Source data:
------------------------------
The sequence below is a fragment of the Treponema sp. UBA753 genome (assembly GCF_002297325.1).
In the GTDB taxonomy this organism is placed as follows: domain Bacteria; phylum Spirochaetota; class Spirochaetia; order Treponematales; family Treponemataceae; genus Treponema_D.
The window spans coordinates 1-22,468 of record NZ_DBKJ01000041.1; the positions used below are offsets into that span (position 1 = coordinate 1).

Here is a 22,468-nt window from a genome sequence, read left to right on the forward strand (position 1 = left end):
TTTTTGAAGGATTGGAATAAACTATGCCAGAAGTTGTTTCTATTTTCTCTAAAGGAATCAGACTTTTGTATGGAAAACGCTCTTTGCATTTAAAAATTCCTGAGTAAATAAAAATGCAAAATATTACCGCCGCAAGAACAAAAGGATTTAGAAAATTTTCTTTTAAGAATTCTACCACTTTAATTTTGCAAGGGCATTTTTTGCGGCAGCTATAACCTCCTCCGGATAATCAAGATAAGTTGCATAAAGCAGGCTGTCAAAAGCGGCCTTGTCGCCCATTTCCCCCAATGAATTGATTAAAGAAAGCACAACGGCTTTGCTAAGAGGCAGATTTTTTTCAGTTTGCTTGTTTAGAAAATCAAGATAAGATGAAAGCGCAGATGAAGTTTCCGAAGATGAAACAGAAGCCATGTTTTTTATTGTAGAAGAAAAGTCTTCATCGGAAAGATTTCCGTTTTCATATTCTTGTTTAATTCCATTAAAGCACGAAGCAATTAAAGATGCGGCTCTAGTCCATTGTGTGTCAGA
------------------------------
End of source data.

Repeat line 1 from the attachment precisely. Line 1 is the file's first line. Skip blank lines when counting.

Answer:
The sequence below is a fragment of the Treponema sp. UBA753 genome (assembly GCF_002297325.1).